Privacy in Parking


Privacy in Parking

Pick your poison: wine, roses, or gourmet chocolates. None of these items are enough to make most people forgive a breach of trust. 

Not surprisingly, your customers are no exception. 

Merry from Maryland asks a good question about parker privacy and data collection. 

Dear Kevin, 

I was approached by a technology company that wants to run my parking location, but after doing a bit of Googling, there are quite a few complaints about their approach to customer privacy. Does privacy really matter in parking? 

Merry in Maryland 

Hello Merry, 

Great question. While it might seem a bit counterintuitive, customer privacy is a crucial part of any quality parking management program. You might ask, “how can a vehicle everyone can see be considered private?” 

A publicly parked vehicle is rarely private; the whole idea of a license plate is to publicly identify the vehicle. But what is, or at least should be private, is the information about the people driving and parking the vehicle. 

Details such as name, address, parking location, payment information, and even aggregated parking activity should be kept private.  

Additionally, in almost every situation, beyond the crazy people in the parking industry, parking is not the primary activity a person is there to do. They are parking to do something else. 

So, while the parking itself might not reveal anything personal, the fact that you are repeatedly parking to visit the specialist doctor’s office which the parking location serves undoubtedly does. 

The cost of parking your vehicle shouldn’t also include details about your private life. By providing privacy by default in your service offerings, you increase your customers’ trust overall. Let’s face it, most parkers don’t need another reason to dislike parking and the people who run parking.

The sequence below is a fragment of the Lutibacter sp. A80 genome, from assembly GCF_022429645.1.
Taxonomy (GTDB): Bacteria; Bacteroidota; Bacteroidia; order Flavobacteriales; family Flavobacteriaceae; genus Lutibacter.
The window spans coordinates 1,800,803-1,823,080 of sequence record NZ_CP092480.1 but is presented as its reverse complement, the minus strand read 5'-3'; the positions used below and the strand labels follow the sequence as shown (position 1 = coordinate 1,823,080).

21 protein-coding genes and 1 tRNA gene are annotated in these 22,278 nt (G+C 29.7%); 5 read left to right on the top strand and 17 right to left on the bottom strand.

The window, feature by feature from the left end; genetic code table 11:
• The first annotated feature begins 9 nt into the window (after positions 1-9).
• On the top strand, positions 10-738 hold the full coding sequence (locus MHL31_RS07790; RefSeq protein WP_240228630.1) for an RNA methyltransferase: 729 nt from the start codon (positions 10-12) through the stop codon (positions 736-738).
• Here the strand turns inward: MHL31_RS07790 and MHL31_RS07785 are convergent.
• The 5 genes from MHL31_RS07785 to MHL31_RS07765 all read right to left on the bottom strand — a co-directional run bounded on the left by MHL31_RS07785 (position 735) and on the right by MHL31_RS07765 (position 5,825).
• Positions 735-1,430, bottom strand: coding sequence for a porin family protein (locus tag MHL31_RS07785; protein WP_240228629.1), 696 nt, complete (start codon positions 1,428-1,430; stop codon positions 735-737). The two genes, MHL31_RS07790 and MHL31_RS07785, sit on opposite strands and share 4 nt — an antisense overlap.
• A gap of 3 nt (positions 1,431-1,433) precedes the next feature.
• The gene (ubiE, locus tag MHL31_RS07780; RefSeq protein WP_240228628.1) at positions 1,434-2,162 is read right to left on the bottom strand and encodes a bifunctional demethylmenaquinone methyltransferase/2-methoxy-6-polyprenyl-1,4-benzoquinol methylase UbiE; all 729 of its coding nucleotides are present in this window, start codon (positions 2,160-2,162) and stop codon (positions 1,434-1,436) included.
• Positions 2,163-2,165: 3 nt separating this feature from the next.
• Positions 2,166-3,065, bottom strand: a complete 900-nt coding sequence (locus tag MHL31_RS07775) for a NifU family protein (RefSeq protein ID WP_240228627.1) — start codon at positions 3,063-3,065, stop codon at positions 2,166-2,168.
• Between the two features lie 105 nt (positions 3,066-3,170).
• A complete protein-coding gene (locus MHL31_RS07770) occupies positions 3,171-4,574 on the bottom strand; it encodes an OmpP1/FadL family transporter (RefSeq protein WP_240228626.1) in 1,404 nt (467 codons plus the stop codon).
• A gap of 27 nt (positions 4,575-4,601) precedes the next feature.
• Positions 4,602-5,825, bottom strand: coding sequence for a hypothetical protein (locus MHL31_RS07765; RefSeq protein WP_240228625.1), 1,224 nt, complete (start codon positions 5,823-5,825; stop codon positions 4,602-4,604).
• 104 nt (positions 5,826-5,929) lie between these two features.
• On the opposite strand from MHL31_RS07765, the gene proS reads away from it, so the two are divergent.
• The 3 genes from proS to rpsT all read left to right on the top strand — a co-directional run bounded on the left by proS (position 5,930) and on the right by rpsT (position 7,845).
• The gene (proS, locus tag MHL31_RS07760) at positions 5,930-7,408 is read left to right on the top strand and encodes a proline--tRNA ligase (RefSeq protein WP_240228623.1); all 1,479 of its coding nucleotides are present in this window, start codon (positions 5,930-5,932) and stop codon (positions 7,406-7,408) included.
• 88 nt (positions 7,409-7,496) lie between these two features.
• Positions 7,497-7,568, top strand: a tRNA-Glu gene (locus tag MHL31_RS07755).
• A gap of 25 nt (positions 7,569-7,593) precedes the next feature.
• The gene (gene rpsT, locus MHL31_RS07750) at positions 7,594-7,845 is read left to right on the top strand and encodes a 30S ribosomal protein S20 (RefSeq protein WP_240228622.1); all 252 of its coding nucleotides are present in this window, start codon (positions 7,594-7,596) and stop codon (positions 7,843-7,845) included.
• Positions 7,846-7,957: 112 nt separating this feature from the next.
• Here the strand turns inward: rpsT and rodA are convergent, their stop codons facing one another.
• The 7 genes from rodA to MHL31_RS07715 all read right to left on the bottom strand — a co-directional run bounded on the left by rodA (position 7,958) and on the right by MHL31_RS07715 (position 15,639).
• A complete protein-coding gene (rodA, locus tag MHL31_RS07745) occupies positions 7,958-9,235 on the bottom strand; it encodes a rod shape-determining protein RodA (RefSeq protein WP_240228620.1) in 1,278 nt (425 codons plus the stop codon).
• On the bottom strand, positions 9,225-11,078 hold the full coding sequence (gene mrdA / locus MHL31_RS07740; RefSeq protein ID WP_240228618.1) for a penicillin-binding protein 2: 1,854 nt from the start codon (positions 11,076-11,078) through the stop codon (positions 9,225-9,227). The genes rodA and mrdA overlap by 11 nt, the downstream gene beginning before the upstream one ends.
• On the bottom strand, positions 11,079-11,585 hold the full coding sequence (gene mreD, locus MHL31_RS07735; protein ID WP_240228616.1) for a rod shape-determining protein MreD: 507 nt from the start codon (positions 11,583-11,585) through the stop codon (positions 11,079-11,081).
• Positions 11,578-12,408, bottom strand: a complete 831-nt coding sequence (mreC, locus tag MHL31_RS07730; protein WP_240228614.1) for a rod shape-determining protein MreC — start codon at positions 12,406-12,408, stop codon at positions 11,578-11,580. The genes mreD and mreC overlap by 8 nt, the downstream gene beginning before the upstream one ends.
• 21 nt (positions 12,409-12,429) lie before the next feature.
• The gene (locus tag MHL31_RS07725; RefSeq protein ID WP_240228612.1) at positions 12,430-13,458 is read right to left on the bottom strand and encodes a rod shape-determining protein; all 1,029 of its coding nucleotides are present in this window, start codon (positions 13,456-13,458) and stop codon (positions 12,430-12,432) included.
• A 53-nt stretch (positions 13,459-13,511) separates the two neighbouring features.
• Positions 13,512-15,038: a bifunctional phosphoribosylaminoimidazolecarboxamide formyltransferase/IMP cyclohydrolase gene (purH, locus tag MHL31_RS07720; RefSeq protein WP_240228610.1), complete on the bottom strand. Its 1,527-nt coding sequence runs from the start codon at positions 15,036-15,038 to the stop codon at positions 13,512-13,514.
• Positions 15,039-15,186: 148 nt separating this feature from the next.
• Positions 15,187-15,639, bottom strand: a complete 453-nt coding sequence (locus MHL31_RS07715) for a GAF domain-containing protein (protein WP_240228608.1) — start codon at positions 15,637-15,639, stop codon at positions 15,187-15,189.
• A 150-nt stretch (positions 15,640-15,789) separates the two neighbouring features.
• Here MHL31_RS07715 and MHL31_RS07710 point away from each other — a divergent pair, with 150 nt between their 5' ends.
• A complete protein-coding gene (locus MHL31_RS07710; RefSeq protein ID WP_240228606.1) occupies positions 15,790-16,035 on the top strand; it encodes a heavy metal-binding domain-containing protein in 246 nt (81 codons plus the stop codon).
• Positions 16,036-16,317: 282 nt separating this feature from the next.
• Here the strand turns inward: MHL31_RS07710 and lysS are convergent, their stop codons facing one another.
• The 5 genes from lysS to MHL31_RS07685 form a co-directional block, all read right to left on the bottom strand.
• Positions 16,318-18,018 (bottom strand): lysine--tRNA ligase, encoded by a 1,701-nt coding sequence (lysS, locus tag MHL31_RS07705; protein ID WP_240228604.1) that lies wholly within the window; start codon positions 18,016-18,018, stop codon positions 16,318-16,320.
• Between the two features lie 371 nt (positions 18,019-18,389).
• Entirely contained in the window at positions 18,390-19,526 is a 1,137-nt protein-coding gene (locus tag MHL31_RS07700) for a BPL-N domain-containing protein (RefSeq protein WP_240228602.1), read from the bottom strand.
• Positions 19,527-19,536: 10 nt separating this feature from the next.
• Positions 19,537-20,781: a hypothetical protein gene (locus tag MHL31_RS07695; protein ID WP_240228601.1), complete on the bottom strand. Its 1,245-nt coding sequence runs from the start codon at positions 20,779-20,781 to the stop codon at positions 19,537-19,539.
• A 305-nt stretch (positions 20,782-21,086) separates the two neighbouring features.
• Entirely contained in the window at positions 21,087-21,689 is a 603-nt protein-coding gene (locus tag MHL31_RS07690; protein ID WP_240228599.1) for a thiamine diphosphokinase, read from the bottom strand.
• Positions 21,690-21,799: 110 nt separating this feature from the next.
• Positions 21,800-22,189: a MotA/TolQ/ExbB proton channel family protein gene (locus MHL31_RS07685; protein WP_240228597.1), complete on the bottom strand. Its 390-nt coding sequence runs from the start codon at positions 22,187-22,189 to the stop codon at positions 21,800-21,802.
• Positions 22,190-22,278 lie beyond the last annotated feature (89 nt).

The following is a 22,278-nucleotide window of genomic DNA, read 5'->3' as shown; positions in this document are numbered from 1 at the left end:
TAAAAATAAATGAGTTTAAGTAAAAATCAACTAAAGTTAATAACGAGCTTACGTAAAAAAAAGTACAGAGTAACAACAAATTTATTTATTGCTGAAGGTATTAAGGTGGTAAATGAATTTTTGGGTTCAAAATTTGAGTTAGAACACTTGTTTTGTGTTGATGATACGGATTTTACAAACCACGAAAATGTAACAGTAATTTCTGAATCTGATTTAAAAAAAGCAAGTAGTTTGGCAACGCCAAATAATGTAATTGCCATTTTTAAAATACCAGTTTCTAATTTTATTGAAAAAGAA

One of the first steps to protect the privacy of your parkers is to create, publish, and follow a privacy policy for your organization. This document should outline how your organization keeps data about your customers private. 

At a minimum, your privacy policy should outline what data you have, who has access to that data, how long you keep the data, and how customers can learn more about your privacy policies. 

You, of course, can add more to this policy, and depending on your state, city, or organizational type (public vs. private), you might have regulations on other items that need to be included in this policy. 

Once you have created a policy, have it reviewed by whoever provides legal assistance. 

After legal reviews it, and you gain any other needed approvals, post your policy on your website, train your staff on what that policy means, make any procedural changes required to comply with this policy (which could also include requiring changes from your vendors) and finally, review your policy annually (and repeat the steps above). 

A privacy policy should not be something completed once and then put into a drawer. It should be one of the guiding values of your organization. 

Like any other relationship, it is always easier to avoid breaking trust than to repair it. 

You might never need to answer questions about how you treat your customer data from a news reporter or city leader. 

Still, if you ever do, a high-quality, well-executed privacy policy will go a whole lot further than a box of chocolates to help you build and keep trust with your customers, staff, and community.


If you have any questions that you would like answered in this column or have additional questions about parking privacy policies, please reach out to 

Article contributed by:
Kevin Uhlenhaker
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